I had pictured myself with a handheld camera touring the depths of England, blowing the dust off old cookbooks, interviewing stalwarts of the WI, doing witty pieces to camera, all in search of the elusive Tunis Cake. This was to be my food odyssey, where I discovered not only the history of this childhood favourite, but of myself.
The Tunis Cake is one of those things that people remember fondly or not at all: A round Madeira cake; topped with a thick chocolate layer and some (non-descriptive) marzipan fruits; a seasonal product hitting the shelves for Christmas. The one that was always in my house was produced by McVities and was instantly recognisable in its square, red box.
Sadly my journey was neither long nor enlightening. After contacting all the supermarkets and food historians it turns out that McVities invented the cake in 1973 and ceased production in the early eighties. Bugger. Although they still have the original recipe so…
M&S discontinued their version in the mid eighties (my mum claims she had one in 1986 from them), whilst Tesco and Sainsburys are still flying the cake flag.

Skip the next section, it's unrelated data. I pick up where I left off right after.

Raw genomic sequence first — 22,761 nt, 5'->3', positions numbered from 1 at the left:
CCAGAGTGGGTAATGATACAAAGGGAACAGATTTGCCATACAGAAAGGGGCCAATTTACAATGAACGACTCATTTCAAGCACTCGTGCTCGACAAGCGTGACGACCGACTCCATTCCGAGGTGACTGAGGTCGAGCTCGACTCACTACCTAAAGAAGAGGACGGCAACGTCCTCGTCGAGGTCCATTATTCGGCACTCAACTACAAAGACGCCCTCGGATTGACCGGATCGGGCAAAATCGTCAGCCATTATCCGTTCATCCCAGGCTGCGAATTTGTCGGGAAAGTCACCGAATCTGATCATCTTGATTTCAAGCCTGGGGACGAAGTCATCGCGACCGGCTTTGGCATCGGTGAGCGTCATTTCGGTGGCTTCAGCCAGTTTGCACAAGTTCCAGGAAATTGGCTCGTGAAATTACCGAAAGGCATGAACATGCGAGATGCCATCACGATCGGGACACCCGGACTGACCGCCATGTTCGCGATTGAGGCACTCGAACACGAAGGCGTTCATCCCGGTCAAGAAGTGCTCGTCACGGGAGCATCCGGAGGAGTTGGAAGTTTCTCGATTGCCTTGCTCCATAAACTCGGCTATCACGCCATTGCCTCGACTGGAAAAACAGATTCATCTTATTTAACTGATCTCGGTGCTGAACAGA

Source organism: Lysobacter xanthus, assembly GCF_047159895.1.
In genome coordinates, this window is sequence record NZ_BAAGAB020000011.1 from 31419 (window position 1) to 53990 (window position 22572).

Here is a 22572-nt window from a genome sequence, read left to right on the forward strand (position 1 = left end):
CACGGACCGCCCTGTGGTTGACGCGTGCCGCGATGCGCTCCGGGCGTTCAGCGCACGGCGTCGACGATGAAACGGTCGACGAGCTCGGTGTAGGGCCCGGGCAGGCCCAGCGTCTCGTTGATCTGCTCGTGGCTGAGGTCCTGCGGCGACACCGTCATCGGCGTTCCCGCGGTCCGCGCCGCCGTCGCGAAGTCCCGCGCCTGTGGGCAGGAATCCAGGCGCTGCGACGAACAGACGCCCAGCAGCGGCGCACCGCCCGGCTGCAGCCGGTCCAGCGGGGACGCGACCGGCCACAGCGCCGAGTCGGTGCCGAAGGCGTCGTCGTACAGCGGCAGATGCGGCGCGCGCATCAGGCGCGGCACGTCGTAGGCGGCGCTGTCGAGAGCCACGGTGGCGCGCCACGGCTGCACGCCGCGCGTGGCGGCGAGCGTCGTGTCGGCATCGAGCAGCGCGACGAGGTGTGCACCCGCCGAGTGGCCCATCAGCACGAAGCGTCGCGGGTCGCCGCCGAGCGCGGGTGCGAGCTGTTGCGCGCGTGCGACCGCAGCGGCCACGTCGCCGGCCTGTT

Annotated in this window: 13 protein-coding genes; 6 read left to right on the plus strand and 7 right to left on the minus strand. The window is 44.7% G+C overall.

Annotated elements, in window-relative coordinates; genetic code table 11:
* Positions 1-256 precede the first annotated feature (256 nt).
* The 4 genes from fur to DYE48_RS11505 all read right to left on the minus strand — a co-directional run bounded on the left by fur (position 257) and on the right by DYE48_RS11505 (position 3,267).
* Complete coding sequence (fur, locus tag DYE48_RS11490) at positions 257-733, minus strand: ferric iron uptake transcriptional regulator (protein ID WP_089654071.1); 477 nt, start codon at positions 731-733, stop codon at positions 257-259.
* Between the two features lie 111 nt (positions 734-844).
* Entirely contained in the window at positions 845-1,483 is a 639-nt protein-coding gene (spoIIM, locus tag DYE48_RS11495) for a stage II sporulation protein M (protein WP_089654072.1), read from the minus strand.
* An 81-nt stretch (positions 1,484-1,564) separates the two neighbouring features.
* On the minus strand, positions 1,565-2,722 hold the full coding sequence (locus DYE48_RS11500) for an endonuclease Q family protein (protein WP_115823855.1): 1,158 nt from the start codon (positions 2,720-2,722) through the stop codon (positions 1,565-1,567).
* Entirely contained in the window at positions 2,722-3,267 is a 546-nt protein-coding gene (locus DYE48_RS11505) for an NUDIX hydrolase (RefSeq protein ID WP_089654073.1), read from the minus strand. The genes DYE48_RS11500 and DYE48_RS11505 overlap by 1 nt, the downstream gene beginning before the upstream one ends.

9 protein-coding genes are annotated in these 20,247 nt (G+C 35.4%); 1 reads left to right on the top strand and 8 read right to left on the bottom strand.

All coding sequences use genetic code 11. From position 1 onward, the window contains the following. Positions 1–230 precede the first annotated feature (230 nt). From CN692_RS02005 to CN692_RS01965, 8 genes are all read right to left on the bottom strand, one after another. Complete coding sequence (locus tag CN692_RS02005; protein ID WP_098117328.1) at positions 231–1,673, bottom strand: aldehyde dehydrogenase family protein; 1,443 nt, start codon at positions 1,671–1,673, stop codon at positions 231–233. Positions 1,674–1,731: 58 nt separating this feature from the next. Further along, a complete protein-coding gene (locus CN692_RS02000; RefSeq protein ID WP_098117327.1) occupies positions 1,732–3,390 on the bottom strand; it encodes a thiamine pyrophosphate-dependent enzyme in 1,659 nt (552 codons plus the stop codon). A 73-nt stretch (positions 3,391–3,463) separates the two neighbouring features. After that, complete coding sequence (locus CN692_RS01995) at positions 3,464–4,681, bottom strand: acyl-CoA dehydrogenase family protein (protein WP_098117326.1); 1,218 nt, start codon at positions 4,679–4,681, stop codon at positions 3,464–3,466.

Should you want to try the original Tunis Cake contact McVities and ask them to dust off the old recipe and mix up a batch, or better still sign my petition – and if we ever get enough people we can march on Downing Street, or something similar!
Despite not producing a Tunis Cake for over twenty years, Marks & Spencer have, thankfully, come to their senses and decided that Christmas 2009 is the right time to buck that trend.
Slightly smaller in diameter than the other supermarkets offerings, with a slightly thinner icing, it was worth the wait. I managed to get my hands on one, direct from M&S’s bakery department and I can’t find a bad word to say about it! The sponge was beautifully moist and the chocolate icing just right.
It comes banded in red foil cardboard and should retail at around the £5.99 mark.